The photosensitivity of the most widely used electrophotographic materials is rated at 1–2 GOST (State Standard) units for amorphous selenium layers that are developed with dry powder and that have a resolution of 40–60 mm–1. The sensitivity is 0.2–0.3 GOST units for dye-sensitized layers of zinc oxide dispersed in a binder (the resolution is 60–100 mm–1 or higher, and the layer is developed with a liquid solution) and for layers based on an organic photoconductor, such as polyvinyl carbazole. When an electron beam is used to scan and intensify the latent image, the photosensitivity of electrophotographic materials can be as high as 500 GOST units.
The sensitivity of electrophotographic materials ranges from the X-ray region to the near-infrared region of the spectrum. The sensitivity at the long-wave boundary of the range can be extended in photoconductors through sensitization based on the internal photoelectric effect. In addition to the usual optical sensitization, structural and injection sensitization are also used in electrophotography.
In structural sensitization, the molecular structure and texture of the photoconductor as well as the macrostructure of the photoconductive layer are altered. This method is used both for organic photoconductors, such as vinyl polymers and organic polymer complexes with a polyvinyl carbazole base, and for inorganic photoconductors, primarily those based on selenium and its alloys with such elements as tellurium, arsenic, thallium, cadmium, and germanium. Structural sensitization includes the formation in electrophotographic materials of an electron-hole heterostructure (seeSEMICONDUCTOR HETEROJUNCTION) or a structure of the photoconductor-dielectric type. Photoinjection of charge carriers into photosemiconductors may be used for sensitizing polyvinyl carbazole films with selenium. The method is known as injection sensitization (seeSEMICONDUCTOR: Nonequilibrium charge carriers; Photoconductivity).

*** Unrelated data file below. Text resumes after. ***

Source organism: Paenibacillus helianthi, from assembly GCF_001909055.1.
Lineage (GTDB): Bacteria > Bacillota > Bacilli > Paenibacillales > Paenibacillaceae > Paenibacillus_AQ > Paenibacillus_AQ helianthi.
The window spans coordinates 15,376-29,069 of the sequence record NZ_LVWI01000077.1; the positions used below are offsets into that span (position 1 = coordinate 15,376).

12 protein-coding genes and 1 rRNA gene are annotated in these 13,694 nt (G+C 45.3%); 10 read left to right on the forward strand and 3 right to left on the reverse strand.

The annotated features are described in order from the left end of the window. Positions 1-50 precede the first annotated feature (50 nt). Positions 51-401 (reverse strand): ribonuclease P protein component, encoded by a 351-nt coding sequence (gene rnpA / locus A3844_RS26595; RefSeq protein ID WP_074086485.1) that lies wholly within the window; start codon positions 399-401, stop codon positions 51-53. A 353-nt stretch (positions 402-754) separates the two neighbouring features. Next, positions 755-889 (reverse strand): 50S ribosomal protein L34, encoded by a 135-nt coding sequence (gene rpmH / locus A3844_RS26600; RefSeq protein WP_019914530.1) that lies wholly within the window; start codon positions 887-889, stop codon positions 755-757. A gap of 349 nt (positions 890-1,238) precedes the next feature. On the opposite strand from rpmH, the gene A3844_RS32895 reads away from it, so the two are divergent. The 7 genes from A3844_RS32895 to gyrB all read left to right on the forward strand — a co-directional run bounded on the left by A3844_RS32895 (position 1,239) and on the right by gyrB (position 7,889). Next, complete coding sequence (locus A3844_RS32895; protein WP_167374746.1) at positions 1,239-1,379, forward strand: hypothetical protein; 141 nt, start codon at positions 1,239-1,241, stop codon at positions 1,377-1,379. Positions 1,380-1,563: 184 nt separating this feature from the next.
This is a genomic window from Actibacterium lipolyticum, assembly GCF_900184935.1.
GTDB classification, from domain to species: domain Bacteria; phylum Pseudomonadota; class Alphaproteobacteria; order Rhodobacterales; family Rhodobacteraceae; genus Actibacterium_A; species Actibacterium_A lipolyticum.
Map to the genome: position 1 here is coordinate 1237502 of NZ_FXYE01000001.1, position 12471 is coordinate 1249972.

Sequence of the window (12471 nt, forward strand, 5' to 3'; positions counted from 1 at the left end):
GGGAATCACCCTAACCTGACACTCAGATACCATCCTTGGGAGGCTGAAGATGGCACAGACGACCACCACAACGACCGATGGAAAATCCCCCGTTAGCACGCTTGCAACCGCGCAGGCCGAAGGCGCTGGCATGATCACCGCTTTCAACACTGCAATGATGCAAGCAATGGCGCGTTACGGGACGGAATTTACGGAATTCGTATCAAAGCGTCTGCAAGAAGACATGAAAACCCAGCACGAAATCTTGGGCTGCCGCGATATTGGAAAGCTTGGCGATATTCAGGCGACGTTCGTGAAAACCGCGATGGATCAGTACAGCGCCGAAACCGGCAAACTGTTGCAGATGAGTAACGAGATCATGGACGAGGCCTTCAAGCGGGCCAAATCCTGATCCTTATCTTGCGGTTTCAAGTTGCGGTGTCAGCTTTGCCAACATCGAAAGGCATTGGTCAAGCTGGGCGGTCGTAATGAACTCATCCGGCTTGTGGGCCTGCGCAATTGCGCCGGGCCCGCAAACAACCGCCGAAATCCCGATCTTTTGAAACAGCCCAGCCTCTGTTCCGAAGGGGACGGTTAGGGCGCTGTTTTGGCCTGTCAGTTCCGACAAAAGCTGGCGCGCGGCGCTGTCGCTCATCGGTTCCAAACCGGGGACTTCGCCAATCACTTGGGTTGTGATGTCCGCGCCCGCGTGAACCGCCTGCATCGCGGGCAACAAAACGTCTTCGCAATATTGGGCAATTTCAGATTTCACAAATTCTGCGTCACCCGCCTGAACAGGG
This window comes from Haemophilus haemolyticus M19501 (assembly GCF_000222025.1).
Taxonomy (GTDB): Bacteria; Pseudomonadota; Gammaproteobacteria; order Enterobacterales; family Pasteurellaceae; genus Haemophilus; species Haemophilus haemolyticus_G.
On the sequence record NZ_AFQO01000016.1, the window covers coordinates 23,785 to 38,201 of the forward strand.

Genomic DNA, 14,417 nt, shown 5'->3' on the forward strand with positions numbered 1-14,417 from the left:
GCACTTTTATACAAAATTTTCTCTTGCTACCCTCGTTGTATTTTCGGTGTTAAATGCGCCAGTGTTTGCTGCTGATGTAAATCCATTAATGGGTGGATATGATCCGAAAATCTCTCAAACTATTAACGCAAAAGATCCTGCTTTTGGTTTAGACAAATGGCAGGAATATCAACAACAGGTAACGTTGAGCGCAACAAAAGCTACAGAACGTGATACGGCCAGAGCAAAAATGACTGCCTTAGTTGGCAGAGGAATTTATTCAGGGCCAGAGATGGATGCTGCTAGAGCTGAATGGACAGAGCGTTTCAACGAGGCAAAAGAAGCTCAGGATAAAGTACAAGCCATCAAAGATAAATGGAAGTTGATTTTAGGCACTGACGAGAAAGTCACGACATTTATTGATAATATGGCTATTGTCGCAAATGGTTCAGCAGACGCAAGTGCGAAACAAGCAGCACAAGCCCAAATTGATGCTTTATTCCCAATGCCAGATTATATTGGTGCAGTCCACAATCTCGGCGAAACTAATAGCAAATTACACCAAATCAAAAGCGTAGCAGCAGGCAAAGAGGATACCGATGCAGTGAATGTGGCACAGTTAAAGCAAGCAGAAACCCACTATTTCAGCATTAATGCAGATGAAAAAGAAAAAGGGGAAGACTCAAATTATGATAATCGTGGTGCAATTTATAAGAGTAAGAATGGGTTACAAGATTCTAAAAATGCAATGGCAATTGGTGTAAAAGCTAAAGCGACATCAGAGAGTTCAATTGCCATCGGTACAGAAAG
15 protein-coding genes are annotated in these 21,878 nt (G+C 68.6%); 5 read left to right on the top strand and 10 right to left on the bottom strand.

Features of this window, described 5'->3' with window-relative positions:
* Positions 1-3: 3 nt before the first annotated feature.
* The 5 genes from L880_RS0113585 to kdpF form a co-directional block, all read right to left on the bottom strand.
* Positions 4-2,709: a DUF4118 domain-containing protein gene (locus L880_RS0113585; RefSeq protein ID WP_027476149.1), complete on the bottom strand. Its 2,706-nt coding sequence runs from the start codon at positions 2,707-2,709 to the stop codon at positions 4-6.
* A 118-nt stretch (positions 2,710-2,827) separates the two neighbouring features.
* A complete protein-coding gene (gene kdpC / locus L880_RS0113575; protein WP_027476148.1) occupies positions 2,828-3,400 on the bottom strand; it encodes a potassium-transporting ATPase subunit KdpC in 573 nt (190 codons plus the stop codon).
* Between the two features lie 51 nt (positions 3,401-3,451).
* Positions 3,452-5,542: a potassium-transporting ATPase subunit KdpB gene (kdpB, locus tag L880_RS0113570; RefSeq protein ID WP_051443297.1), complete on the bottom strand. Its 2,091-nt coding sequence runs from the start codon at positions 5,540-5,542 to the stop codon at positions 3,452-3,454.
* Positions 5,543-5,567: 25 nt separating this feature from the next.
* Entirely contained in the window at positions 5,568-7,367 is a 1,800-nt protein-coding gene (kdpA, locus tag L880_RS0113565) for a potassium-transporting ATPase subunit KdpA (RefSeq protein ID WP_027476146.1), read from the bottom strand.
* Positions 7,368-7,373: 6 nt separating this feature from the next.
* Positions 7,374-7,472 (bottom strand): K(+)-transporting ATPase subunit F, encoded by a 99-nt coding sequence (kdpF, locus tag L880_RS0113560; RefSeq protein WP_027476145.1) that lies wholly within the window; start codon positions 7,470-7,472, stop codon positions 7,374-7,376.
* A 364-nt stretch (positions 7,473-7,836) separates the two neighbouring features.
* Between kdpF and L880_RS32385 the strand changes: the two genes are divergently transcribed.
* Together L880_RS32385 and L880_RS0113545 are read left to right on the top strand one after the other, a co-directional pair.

Certain characteristics and combinations of characteristics are often essentially unattainable in other photographic processes. They include real-time processing, that is, processing that is simultaneous with rather short-term processes; the possibility of lengthy preservation of the latent image, sometimes even when the image is exposed to light; multiple rerecording of information, if desired; and economy. As a result, electrophotography has found wide application in the small-scale rapid reproduction of texts and graphics, which is known as reprography. Electrophotography is also used as a recording and research tool in such fields of science and technology as roentgenography, holography, spectroscopy, and semiconductor physics.
REFERENCESSchaffert, R. M. Elektrofotografiia. Moscow, 1968. (Translated from English.)
Grenishin, S. G. Elektrofotograficheskii protsess. Moscow, 1970.
Protsessy i apparaty elektrofotografii. Leningrad, 1972.
IU. A. CHERKASOV